However, it has always been a matter of discussion whether it was implicitly known from D1 to provide a separate case for housing the folded airbag as specified by the combination of features 4 and 5, because it was generally known to the skilled person to house the airbag module in a separate case for delivery purposes, as the appellant sought to prove by filing document BM2, or whether, on the other hand, said features were to be considered when assessing inventive step. Therefore, the appellant did not introduce a completely new line of argument into the proceedings but provided a further argument based on document D2, which formed part of the proceedings right from the beginning. It is acknowledged that the appellant did not rely on D2 when discussing features 4 and 5 in its statement setting out the grounds of appeal and even stated that a separate case was not known from D2. Thus, adopting a different position might still amount to an amendment of the appellant's case. However, in its statement setting out the grounds of appeal (see page 5) the appellant mentioned that providing a case - which could be of solid material such as metal or a wrapping plastic film - for housing the folded airbag was considered self-evident for the skilled person without having to refer to any patent disclosure. Therefore, the appellant even presented the basic argument already with the grounds of appeal, and the respondent had to be prepared to refute this argument, no matter whether D2 was cited as further evidence or not. Besides, from just a look at Figure 4 in D2 and the corresponding passage in the description of this short document, an airbag housing 48 could immediately be identified in D2.

In exercising its discretion under Article 13(1) RPBA (Rules of Procedure of the Boards of Appeal, OJ EPO 2007, 536), the board therefore admitted and considered the arguments relating to lack of inventive step over document D1 in combination with document D2, submitted for the first time during the oral proceedings. Moreover, the subject-matter involved was not complex and did not affect procedural economy or require adjournment of the oral proceedings.

3. Main request (patent as granted) - inventive step

3.1 Document D1 represents the closest prior art and discloses a knee protecting airbag device as defined by features 1 to 3 and features 7 and 8. This was not disputed by the parties. Moreover, in the board's view and contrary to the respondent's allegation, feature group 6 is also known from D1. Feature 6.1 specifies that the airbag rises along the lower surface of the column cover when expanding and inflating. However, it is not ruled out that the airbag might detach from the lower surface of the column cover at a later stage of expansion (as can be seen in Figure 13 of the contested patent). Such an expansion characteristic is shown in Figure 3 of D1 at least for an initial period of expansion. The final shape of the expanded airbag as specified by feature 6.2, adopting a generally plate shape when completing the expansion and inflation and covering at least the lower surface of the column cover, is also known from D1, showing in Figure 5 (see also Figure 10) a top view of the expanded knee airbag 16 on the driver's side having a generally rectangular shape and in Figure 3 a thickness of the expanded knee airbag in the vertical direction which is smaller than its length in the longitudinal direction of the vehicle.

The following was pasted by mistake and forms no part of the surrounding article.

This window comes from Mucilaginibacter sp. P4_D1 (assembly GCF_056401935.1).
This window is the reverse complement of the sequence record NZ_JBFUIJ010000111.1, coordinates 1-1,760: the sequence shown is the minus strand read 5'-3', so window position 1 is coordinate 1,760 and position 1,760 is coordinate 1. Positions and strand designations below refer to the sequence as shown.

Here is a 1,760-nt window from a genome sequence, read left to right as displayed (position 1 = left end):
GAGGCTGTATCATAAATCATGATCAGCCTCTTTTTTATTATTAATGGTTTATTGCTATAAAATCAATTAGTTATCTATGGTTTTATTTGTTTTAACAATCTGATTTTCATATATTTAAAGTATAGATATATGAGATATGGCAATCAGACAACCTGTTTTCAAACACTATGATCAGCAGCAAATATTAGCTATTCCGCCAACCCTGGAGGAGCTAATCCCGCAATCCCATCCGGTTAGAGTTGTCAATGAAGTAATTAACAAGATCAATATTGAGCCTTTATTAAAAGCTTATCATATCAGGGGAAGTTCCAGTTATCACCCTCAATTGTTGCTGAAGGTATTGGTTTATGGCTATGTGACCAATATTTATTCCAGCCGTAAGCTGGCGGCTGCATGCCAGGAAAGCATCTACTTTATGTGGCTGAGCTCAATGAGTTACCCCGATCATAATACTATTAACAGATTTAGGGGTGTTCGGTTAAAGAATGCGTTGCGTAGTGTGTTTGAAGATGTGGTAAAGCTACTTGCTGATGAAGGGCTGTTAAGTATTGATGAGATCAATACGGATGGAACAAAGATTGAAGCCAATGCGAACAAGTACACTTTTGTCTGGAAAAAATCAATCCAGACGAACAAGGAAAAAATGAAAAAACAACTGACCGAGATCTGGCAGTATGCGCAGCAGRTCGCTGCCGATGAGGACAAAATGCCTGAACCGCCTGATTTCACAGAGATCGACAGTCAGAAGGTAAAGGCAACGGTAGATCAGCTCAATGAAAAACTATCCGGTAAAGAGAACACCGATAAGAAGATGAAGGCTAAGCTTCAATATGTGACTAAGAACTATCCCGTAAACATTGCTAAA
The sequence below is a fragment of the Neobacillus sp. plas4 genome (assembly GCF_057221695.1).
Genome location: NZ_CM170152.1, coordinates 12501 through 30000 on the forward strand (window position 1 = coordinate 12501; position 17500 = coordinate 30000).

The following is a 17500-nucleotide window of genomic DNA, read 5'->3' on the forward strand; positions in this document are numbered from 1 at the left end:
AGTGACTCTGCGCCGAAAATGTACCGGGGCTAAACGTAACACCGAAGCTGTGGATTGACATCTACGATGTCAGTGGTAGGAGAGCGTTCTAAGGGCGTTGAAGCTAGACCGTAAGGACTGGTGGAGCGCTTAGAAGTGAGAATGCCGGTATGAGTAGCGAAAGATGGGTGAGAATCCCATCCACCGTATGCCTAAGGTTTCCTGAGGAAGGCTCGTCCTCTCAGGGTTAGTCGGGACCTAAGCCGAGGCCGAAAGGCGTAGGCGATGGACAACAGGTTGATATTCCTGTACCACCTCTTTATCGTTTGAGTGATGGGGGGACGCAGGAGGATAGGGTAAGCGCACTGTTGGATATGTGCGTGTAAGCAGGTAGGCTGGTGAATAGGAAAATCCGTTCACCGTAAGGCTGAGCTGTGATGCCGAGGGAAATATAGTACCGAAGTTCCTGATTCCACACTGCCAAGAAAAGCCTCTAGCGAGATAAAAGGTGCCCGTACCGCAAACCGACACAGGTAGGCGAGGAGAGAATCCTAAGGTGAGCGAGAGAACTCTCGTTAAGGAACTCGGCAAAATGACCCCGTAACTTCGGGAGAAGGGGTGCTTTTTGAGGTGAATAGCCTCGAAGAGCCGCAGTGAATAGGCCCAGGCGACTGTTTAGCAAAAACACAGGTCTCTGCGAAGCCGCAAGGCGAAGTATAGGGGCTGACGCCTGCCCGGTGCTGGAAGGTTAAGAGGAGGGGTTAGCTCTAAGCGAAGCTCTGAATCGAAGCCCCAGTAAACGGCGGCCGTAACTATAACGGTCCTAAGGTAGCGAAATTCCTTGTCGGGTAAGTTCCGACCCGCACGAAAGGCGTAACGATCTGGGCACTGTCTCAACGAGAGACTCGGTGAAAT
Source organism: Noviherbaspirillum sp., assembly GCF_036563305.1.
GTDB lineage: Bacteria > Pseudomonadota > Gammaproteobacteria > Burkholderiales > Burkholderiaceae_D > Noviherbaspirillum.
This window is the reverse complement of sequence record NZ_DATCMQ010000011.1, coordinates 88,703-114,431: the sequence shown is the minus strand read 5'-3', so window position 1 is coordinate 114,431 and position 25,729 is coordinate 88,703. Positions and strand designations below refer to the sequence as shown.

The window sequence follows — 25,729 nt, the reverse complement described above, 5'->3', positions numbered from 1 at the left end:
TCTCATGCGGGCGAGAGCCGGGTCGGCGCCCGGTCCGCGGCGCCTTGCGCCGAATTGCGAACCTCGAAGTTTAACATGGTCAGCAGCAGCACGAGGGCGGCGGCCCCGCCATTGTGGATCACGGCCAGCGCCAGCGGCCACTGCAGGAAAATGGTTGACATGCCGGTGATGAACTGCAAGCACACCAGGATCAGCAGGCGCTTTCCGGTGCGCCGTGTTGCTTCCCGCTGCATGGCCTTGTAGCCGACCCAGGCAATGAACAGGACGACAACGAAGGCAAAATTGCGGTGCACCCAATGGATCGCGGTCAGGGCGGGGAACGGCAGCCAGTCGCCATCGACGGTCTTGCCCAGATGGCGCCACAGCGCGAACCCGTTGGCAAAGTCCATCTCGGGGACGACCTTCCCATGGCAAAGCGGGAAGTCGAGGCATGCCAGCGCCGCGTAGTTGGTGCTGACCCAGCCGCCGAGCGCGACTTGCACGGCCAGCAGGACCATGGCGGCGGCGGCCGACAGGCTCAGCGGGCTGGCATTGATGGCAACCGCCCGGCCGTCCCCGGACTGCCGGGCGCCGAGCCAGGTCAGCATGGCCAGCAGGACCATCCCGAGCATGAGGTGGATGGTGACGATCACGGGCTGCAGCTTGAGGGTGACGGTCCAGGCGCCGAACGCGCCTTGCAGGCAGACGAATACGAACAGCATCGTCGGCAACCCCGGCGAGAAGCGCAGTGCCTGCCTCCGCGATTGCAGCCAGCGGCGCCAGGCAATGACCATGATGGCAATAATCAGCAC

The knee protecting airbag as known from Figure 3 in D1 is housed in a housing 71 formed by a lower portion of the instrument panel of the vehicle (see also column 7, lines 54 to 56). Therefore, following the appellant's view that features 4 and 5 were linked to each other, D1 does not show a separate case for housing the folded airbag, which case in turn has to be housed within a lower panel of the instrument panel vertically below the column cover, as required by the combination of features 4 and 5. In fact, this was acknowledged by the appellant during the oral proceedings. It can be left open in the following whether the folded airbag in D1 is housed in a lower panel of the instrument panel "vertically below the column cover", i.e. whether a further difference exists between the claimed subject-matter according to features 4 and 5 and document D1.